BHP Group Ltd (ASX: BHP) shares have had a positive run since December, at one point reaching $40 per share. Now, the share price is declining, and I think it’s time to sell.

About BHP

BHP is a world-leading resources company, extracting and processing minerals (like iron ore and copper), oil and gas, and has more than 62,000 employees and contractors, primarily in Australia and the Americas. Headquartered in Melbourne, BHP has shares listed on both the ASX and London Stock Exchange (BHP Billiton Plc).

Here are two reasons I think it could be time to sell.

1. Commodity Prices

BHP, along with other companies like Rio Tinto Ltd (ASX: RIO) and Fortescue Metals Group Ltd (ASX: FMG), has benefitted from rising iron ore prices over the last six months.

The rise in prices was partly due to the production impact caused by Topical Cyclone Veronica and the mine disaster that saw Brazilian miner Vale have to cut back production.

With Vale now back in the game and the effects of Tropical Cyclone Veronica becoming a distant memory, iron ore prices have seen less upward pressure.

The growth rate of iron prices has certainly slowed, which will have an adverse impact on BHP. Since 9th April 2019, the share price has been on a steady decline, down about 8.5%.

The BHP share price also took a hit following their quarterly update last month which showed results were flat compared to last year. With commodity prices unlikely to continue higher in the short term, I think BHP shares have reached their limit.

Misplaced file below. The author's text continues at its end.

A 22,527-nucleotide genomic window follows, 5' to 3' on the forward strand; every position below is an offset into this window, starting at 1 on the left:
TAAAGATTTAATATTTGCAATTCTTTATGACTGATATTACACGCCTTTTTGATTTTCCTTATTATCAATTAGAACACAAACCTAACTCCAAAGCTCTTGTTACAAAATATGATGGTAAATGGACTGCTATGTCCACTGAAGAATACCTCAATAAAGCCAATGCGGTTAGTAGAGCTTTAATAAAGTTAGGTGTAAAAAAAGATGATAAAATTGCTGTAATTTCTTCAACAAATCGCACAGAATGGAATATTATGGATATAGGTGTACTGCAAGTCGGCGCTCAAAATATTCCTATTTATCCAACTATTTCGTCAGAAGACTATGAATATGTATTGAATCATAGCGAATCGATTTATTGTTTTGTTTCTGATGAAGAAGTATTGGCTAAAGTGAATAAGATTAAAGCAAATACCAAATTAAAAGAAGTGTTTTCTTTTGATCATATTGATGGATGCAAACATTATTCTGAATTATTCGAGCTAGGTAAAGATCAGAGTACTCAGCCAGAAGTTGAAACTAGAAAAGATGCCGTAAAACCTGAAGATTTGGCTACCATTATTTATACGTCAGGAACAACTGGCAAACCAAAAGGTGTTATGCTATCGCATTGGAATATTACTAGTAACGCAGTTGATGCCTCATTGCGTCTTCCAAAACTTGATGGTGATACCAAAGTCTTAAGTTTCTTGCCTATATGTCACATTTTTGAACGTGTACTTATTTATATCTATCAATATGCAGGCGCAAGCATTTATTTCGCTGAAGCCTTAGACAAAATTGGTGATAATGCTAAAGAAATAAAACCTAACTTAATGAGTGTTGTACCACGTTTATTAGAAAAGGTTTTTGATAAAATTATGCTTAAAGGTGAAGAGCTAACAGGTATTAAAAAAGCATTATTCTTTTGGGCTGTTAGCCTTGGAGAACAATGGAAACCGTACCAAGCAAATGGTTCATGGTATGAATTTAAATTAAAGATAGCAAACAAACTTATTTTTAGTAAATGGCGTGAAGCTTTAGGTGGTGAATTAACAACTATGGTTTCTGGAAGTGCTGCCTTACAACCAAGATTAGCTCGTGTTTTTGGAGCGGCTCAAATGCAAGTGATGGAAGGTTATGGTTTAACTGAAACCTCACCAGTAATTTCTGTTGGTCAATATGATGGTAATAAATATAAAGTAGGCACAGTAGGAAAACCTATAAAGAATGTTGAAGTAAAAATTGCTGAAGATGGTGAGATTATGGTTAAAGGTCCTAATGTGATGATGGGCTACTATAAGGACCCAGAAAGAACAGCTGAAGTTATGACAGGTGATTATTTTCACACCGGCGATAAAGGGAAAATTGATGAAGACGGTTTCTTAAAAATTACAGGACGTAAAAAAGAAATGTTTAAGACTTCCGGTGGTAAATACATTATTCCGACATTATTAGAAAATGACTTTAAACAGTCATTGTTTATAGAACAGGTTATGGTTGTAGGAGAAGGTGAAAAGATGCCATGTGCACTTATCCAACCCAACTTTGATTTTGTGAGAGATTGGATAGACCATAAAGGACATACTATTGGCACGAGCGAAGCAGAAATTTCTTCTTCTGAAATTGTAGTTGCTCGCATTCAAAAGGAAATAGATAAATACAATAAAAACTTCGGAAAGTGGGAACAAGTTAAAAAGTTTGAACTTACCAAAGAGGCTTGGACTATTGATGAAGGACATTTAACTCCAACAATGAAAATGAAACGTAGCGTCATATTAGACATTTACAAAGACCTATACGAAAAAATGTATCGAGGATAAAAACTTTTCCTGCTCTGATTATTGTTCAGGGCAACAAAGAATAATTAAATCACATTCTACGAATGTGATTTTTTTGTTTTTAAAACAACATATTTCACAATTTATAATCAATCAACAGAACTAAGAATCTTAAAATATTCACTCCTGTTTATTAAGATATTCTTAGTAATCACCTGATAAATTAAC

2. Dividend Yield

BHP is not a growth share and isn’t likely to provide impressive capital gains, so investors typically look to companies like BHP for dividend income.

BHP’s current dividend yield is around 4.5% which is better than a high-interest savings account, but higher dividend yields can be found from companies like Commonwealth Bank of Australia Limited (ASX: CBA). While the banks are in danger of having to cut dividends, you could argue BHP is as well if commodity prices fall far enough.


BHP is a price-taker and isn’t a company I would typically invest in. With the share price falling and commodity prices not likely to push much higher, I think now could be a good time to lessen exposure to BHP.

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Disclaimer: Any information contained in this article is limited to general financial/investment advice only. The information has not taken into account your specific needs, goals or objectives, so please consider consulting a licenced and trusted adviser before acting on the information. Please read The Rask Group’s Financial Services Guide (FSG) for more information. This article is authorised by Owen Raszkiewicz of The Rask Group, which is a corporate authorised representative No. 1264179 of Strawman Pty Ltd (ACN: 610 908 211) (AFSL: 501 223).

Disclaimer: At the time of writing, Max does not own shares in any of the companies mentioned.